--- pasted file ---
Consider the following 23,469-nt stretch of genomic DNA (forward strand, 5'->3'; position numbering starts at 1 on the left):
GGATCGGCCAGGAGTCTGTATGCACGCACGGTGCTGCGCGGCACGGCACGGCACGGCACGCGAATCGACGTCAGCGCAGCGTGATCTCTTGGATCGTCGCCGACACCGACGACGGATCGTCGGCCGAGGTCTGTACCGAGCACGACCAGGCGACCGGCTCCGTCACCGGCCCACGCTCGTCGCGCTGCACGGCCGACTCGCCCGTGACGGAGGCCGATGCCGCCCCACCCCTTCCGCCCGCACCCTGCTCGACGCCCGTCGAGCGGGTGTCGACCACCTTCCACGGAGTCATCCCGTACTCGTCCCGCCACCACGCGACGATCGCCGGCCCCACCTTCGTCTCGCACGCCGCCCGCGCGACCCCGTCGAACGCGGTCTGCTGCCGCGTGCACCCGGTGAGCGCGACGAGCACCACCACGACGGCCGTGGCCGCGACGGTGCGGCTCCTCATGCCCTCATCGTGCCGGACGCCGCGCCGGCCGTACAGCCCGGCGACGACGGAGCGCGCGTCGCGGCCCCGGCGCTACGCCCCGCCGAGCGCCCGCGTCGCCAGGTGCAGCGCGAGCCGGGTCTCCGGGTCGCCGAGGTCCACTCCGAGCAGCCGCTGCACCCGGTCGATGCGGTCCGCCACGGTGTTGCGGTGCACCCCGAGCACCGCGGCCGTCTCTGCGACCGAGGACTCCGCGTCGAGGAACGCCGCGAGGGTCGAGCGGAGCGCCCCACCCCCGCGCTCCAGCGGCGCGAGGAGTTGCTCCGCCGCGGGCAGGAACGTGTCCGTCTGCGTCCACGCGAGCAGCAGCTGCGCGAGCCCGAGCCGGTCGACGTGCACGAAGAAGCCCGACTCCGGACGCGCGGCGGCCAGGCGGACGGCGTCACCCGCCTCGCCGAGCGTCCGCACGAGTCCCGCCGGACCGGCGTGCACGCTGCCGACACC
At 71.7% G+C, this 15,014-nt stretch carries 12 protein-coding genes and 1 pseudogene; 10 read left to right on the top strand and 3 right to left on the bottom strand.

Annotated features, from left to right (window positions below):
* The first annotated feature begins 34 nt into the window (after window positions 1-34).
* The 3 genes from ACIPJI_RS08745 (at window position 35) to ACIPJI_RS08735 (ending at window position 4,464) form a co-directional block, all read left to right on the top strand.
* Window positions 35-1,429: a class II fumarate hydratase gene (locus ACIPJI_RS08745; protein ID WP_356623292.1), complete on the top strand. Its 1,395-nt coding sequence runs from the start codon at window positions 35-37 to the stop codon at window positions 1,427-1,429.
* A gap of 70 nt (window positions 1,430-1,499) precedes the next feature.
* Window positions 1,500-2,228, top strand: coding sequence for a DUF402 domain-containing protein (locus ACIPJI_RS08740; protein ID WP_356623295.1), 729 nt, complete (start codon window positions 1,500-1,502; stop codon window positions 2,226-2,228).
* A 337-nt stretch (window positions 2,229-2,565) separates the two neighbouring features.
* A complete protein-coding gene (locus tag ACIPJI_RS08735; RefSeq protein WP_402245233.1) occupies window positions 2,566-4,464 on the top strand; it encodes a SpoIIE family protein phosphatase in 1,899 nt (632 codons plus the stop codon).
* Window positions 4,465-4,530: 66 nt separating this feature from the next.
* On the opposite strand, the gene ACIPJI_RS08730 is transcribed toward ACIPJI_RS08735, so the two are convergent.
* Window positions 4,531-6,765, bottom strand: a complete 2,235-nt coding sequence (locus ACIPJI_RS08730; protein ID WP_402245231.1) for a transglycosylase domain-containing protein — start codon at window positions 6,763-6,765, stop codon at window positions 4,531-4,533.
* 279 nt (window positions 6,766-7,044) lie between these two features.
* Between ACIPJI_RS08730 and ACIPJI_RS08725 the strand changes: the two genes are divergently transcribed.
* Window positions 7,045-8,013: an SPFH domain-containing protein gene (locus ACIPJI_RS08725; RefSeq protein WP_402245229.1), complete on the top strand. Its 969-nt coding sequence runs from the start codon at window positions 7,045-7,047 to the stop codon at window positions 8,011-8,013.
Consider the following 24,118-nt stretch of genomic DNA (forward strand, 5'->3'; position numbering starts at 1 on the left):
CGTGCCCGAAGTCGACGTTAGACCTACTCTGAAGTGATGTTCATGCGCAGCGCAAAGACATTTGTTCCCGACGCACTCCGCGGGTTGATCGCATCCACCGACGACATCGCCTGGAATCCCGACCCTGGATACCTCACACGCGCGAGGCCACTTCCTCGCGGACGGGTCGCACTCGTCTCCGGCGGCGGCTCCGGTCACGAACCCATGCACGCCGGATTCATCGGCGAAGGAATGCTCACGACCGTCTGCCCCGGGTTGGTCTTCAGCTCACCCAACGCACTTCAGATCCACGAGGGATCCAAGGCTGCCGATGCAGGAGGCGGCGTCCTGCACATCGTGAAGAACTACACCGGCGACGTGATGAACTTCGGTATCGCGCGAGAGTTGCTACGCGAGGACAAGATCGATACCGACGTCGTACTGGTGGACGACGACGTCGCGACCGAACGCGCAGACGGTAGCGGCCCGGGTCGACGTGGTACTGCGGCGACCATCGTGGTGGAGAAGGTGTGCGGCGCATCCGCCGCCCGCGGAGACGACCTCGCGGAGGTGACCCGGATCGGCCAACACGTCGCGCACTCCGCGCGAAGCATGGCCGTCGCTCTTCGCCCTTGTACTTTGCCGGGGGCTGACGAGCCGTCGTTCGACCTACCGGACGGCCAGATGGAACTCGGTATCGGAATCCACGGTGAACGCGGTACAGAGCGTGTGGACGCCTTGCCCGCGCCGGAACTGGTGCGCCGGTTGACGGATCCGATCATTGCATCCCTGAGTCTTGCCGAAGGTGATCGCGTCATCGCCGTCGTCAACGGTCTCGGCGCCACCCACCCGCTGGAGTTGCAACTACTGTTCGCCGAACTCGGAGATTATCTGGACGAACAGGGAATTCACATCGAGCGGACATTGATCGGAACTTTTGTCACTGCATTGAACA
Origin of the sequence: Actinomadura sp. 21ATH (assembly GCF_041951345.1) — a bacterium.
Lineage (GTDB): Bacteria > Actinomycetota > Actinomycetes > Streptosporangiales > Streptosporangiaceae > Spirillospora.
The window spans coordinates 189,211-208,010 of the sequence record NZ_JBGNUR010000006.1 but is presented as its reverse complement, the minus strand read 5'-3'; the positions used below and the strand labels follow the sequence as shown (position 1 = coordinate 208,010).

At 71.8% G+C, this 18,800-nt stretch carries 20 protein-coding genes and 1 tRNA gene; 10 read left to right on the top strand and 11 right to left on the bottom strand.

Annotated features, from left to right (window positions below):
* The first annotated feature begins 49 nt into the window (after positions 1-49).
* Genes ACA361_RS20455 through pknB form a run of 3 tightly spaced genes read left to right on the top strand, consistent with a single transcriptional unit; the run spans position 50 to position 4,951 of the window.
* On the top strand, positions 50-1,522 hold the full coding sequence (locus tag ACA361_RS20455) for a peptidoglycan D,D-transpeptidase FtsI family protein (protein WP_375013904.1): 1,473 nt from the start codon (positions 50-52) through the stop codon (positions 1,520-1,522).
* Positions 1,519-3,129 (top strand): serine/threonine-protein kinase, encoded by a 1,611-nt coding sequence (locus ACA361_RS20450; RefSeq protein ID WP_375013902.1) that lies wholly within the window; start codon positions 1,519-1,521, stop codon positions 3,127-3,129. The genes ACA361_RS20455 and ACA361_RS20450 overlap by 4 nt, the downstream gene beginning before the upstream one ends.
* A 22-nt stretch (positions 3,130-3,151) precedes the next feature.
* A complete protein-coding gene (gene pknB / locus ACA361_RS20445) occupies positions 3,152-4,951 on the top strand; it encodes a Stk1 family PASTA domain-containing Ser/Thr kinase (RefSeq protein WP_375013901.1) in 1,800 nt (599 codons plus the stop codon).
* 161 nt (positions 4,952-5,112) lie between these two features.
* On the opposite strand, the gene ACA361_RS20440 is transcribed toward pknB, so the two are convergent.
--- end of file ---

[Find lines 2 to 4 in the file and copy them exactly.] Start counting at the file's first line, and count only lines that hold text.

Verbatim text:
GGATCGGCCAGGAGTCTGTATGCACGCACGGTGCTGCGCGGCACGGCACGGCACGGCACGCGAATCGACGTCAGCGCAGCGTGATCTCTTGGATCGTCGCCGACACCGACGACGGATCGTCGGCCGAGGTCTGTACCGAGCACGACCAGGCGACCGGCTCCGTCACCGGCCCACGCTCGTCGCGCTGCACGGCCGACTCGCCCGTGACGGAGGCCGATGCCGCCCCACCCCTTCCGCCCGCACCCTGCTCGACGCCCGTCGAGCGGGTGTCGACCACCTTCCACGGAGTCATCCCGTACTCGTCCCGCCACCACGCGACGATCGCCGGCCCCACCTTCGTCTCGCACGCCGCCCGCGCGACCCCGTCGAACGCGGTCTGCTGCCGCGTGCACCCGGTGAGCGCGACGAGCACCACCACGACGGCCGTGGCCGCGACGGTGCGGCTCCTCATGCCCTCATCGTGCCGGACGCCGCGCCGGCCGTACAGCCCGGCGACGACGGAGCGCGCGTCGCGGCCCCGGCGCTACGCCCCGCCGAGCGCCCGCGTCGCCAGGTGCAGCGCGAGCCGGGTCTCCGGGTCGCCGAGGTCCACTCCGAGCAGCCGCTGCACCCGGTCGATGCGGTCCGCCACGGTGTTGCGGTGCACCCCGAGCACCGCGGCCGTCTCTGCGACCGAGGACTCCGCGTCGAGGAACGCCGCGAGGGTCGAGCGGAGCGCCCCACCCCCGCGCTCCAGCGGCGCGAGGAGTTGCTCCGCCGCGGGCAGGAACGTGTCCGTCTGCGTCCACGCGAGCAGCAGCTGCGCGAGCCCGAGCCGGTCGACGTGCACGAAGAAGCCCGACTCCGGACGCGCGGCGGCCAGGCGGACGGCGTCACCCGCCTCGCCGAGCGTCCGCACGAGTCCCGCCGGACCGGCGTGCACGCTGCCGACACC
At 71.7% G+C, this 15,014-nt stretch carries 12 protein-coding genes and 1 pseudogene; 10 read left to right on the top strand and 3 right to left on the bottom strand.

Annotated features, from left to right (window positions below):